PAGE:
Have you ever read a book that just made you feel good? One that you couldn’t wait to pick back up because you knew you’d be grinning with each turn of the page? Too Many Cooks is one of those books.
I recently joined a group called the Bloggers’ Book Club, figuring that anything that combines my love of reading with my love of blogging must be a good thing. This month the book club provided me with this lovely little gem called Too Many Cooks: Kitchen Adventures with 1 Mom, 4 Kids, and 102 Recipes, by Emily Franklin.
Although this book contains recipes, to call it a cookbook would be a huge understatement. It is, as Franklin herself describes it, an “eating book,” or a “narrative of family eating.” The premise is simple: Franklin dedicates a year to expanding her family’s culinary horizons; she wants to show her children that sampling new foods and exploring new cuisines can be one of life’s purest joys.
But even though the focus is on the unknown, both the stories and the recipes are extremely accessible. Franklin shows how basic ingredients can be combined quickly and easily to produce a myriad of different flavors and textures. She illustrates how children (and husbands!) can learn to love new foods by combining them with familiar ones. And most of all, Franklin demonstrates the fact that good cooking need not be burdensome; indeed, keeping a carefree attitude in the kitchen often produces the most delicious results.
I’ve made two of her recipes and bookmarked at least a dozen others. This Cheesy Turkey Pie (referred to as “Culver Pie” in the book, after the town where Franklin acquired the recipe) is an easy but hearty meal that would certainly leave even the pickiest eaters satisfied.
And these Molasses Muffins, with a touch of brown sugar on top, have just the right amount of sweetness.
Franklin’s stories have encouraged me to rely less on exact recipes and more on the intuition of my taste buds. Fittingly, I served the molasses muffins as a side to an impromptu meal of white hominy topped with baked beans and sweet potatoes. No recipe, no formula – just a great meal off the top of my head.
I only wish the text was accompanied by photos of the food! Although honestly, I was already drooling all over the pages without them.
I will admit, however, that on a few pages I felt a twinge of frustration; it seemed that Franklin was occasionally forgetting that her readers might not have her level of experience in the kitchen. The writer has both a personal and professional background in cooking, and the ease at which she maneuvers large holiday meals can certainly spark some envy. I strive for Franklin’s degree of calm amidst two burners, the oven, and the food processor all going at once.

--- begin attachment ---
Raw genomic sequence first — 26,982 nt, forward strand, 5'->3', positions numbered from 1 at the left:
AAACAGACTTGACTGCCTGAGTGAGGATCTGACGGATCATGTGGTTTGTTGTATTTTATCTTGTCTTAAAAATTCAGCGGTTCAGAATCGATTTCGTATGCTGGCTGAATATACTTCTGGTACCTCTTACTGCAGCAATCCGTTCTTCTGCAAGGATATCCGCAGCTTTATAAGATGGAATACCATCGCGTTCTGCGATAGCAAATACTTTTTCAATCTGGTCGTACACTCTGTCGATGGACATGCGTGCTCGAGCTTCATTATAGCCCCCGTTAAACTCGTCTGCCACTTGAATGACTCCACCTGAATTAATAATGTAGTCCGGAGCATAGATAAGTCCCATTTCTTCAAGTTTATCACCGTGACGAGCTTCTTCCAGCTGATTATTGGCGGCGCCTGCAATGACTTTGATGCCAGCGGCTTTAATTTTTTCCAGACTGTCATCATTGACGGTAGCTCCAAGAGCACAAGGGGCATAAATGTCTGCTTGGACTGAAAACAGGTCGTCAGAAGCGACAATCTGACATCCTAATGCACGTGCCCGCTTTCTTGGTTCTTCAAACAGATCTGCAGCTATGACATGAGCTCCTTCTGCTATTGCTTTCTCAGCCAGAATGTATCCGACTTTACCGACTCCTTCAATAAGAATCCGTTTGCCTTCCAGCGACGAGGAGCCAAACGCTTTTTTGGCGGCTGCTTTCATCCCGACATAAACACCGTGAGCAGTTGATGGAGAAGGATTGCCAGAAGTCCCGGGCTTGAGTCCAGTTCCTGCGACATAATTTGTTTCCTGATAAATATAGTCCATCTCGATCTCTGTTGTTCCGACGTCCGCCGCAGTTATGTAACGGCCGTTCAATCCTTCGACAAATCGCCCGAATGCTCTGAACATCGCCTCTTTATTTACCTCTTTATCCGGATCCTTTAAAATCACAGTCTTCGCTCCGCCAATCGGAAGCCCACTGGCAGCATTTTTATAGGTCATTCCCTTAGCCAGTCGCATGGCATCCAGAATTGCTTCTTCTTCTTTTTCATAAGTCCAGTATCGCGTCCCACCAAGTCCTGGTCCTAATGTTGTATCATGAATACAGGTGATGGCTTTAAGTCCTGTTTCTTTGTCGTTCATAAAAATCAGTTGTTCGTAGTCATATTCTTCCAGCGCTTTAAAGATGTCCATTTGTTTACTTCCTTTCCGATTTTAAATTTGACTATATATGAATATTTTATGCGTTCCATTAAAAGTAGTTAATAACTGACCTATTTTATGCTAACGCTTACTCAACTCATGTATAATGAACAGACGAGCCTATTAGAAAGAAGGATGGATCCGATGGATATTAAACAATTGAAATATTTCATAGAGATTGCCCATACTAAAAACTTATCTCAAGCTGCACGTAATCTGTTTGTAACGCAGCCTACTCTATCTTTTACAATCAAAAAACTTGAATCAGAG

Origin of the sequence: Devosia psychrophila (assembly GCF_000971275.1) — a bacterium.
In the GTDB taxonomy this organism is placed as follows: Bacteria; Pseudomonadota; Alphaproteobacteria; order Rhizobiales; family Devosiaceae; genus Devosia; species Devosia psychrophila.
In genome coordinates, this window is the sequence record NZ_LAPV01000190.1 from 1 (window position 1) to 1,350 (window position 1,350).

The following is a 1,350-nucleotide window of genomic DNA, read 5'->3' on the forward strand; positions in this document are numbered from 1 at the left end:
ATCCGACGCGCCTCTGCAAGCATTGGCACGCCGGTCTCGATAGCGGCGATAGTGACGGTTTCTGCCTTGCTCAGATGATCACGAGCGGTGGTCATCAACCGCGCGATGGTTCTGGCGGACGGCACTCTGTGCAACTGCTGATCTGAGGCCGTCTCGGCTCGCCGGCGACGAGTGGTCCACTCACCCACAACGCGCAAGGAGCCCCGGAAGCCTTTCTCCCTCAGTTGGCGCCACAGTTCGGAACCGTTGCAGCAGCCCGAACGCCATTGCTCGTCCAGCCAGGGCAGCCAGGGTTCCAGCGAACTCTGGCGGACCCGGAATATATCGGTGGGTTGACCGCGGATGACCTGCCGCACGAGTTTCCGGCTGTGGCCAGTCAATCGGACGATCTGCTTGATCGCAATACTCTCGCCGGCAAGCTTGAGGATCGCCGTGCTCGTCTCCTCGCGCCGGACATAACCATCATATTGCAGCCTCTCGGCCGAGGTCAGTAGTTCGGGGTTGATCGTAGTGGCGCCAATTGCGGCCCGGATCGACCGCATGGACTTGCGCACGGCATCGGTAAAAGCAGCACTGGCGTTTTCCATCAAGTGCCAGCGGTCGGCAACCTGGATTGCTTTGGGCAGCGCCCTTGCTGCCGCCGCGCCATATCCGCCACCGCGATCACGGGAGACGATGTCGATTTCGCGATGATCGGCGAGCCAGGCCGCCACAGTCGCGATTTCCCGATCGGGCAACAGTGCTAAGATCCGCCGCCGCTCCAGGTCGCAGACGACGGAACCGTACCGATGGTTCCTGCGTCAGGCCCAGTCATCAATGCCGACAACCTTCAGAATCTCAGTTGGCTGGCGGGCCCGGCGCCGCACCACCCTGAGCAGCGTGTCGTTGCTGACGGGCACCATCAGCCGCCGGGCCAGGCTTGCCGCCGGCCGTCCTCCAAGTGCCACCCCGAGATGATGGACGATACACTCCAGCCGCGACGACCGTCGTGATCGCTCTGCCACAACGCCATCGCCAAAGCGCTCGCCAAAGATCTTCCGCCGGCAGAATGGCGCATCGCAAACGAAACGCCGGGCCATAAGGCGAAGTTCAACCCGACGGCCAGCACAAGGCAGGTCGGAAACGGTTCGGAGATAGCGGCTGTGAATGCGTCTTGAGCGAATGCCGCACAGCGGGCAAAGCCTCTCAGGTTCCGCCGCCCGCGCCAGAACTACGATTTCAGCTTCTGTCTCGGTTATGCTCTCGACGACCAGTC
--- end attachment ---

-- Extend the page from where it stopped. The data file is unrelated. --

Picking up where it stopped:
Cooking aside, perhaps the best part of Too Many Cooks is the way it seamlessly switches from baking to parenting, from making dinner to teaching children important life lessons. Franklin eloquently writes that “cooking, like parenting, is sometimes a leap of faith – that the dough will rise, that the tenderloin won’t be too rare or too brown, that the wobbly Jell-O will set…That babbles and drool and mumbling baby sounds will form, one day, all of a sudden, into a single word that will alert you to all that lies ahead.”
I am not yet a parent (although it is no secret that I cannot wait to become one!), but this book got my wheels turning about how I will teach my future children about food, about the pleasure of eating, about the excitement of new dishes and new restaurants. It also has me on a mission to discover more interesting, tasty ways of preparing vegetables, so that no one at the table – be they age 5 or age 35 – can turn them down.
All-in-all, Too Many Cooks is a fast, enjoyable read for anyone who loves food and wants to share that love with their families.
Are you familiar with this book? Does it sound like one you’d like to read?
If you have children or work with them, what is your strategy for getting them to try new foods? If you want children in the future, how do you think you’ll approach the subject of food with them?